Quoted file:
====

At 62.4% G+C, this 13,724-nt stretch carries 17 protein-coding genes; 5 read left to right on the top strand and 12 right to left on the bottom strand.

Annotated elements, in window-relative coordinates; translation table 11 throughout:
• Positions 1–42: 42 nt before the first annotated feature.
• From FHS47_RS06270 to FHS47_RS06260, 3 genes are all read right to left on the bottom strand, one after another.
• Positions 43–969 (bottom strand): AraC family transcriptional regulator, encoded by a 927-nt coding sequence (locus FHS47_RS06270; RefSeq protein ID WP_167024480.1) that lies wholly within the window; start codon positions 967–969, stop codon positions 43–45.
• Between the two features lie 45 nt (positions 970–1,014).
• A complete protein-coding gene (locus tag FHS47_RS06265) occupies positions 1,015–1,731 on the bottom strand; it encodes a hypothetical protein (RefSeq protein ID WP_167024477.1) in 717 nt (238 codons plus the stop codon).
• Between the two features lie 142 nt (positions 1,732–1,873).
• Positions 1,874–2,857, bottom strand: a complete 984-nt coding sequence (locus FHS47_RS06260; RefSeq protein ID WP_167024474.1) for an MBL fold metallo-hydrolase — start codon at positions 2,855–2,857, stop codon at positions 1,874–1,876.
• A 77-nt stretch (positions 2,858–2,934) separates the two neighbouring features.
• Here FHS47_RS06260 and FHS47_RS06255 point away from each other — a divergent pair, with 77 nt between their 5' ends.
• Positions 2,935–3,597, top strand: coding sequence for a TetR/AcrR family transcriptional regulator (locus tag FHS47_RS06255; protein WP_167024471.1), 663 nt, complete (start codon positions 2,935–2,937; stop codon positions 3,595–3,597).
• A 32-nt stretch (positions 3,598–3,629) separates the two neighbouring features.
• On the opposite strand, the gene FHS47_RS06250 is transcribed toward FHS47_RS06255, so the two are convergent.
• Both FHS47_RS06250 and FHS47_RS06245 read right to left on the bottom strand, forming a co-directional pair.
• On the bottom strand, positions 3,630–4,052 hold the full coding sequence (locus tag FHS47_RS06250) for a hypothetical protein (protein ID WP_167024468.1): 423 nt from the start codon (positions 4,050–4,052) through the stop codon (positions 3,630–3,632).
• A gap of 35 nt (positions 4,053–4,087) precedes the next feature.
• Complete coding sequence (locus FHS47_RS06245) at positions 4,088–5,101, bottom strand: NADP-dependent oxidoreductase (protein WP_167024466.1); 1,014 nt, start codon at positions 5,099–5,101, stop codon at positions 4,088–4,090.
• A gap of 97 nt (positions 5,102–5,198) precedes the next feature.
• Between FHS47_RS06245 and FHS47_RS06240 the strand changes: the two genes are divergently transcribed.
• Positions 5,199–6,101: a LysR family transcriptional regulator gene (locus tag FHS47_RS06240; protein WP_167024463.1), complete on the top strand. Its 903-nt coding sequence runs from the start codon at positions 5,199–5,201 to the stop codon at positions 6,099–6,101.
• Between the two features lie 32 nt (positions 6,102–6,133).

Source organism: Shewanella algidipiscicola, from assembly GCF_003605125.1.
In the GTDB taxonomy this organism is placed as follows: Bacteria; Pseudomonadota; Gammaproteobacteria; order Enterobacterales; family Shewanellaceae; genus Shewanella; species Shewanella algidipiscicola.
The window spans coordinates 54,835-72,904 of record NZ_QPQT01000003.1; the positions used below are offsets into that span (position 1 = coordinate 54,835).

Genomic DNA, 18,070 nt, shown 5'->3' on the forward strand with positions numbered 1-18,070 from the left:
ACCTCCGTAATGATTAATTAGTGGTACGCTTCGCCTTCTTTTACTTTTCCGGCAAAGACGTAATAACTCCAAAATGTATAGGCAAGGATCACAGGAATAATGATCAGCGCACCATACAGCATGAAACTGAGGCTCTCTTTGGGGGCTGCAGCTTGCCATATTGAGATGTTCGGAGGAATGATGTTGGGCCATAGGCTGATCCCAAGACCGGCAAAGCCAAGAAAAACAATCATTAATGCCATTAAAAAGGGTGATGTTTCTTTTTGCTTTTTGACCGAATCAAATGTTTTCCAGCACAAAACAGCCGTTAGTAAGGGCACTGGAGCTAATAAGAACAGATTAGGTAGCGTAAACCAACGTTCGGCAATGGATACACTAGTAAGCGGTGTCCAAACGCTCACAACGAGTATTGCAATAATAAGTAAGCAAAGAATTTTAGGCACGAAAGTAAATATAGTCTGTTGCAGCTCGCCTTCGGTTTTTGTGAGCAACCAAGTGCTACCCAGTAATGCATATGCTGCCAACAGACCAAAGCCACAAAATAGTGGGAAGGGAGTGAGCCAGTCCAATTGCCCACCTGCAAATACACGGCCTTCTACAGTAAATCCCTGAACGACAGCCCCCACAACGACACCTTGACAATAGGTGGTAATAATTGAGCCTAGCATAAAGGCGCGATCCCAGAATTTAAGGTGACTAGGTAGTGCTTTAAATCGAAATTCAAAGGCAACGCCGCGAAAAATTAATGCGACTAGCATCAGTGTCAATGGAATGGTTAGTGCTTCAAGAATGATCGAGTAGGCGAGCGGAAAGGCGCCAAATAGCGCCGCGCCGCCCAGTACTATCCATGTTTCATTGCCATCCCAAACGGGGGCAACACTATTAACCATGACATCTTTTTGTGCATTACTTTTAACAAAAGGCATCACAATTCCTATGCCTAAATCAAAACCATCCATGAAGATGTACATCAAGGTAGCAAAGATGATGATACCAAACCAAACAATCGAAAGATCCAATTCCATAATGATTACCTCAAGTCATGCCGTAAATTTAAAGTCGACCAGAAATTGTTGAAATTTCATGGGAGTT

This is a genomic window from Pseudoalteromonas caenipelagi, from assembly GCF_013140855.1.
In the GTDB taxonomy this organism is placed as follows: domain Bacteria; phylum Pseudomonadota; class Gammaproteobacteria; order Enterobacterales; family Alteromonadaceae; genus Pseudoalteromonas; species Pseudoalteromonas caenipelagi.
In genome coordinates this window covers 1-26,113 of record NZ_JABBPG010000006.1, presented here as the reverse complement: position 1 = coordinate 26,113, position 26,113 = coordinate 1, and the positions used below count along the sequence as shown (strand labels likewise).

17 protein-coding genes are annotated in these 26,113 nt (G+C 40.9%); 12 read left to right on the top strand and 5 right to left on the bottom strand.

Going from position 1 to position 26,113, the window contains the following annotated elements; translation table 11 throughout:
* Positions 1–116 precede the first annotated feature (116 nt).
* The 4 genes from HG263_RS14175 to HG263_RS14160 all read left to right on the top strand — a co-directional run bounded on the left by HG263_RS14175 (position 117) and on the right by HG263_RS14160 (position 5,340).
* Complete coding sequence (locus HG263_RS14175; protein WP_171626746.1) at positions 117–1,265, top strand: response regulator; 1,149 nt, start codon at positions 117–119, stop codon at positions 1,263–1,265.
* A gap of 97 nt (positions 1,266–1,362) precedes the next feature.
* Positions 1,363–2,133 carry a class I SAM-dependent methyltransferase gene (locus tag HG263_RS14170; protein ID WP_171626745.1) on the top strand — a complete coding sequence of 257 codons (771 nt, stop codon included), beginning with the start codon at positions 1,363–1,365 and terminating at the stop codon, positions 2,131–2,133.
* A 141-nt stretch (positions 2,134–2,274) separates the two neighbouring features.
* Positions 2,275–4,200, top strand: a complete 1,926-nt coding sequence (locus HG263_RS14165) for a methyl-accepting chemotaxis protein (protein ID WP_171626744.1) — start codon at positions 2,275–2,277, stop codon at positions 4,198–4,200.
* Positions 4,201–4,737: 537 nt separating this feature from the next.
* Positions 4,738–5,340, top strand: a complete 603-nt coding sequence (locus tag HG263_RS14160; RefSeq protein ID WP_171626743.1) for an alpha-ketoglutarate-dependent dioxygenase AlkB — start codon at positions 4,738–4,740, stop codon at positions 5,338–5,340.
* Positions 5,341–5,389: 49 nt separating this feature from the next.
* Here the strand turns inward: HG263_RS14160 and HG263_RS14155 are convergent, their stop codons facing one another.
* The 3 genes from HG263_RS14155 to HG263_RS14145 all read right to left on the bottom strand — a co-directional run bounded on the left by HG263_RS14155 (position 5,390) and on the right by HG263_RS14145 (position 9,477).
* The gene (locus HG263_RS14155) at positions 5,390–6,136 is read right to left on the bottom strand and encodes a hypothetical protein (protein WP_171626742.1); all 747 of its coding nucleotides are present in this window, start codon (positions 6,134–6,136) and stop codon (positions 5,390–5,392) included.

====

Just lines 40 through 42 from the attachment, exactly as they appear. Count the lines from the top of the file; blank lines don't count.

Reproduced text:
* Positions 4,201–4,737: 537 nt separating this feature from the next.
* Positions 4,738–5,340, top strand: a complete 603-nt coding sequence (locus tag HG263_RS14160; RefSeq protein ID WP_171626743.1) for an alpha-ketoglutarate-dependent dioxygenase AlkB — start codon at positions 4,738–4,740, stop codon at positions 5,338–5,340.
* Positions 5,341–5,389: 49 nt separating this feature from the next.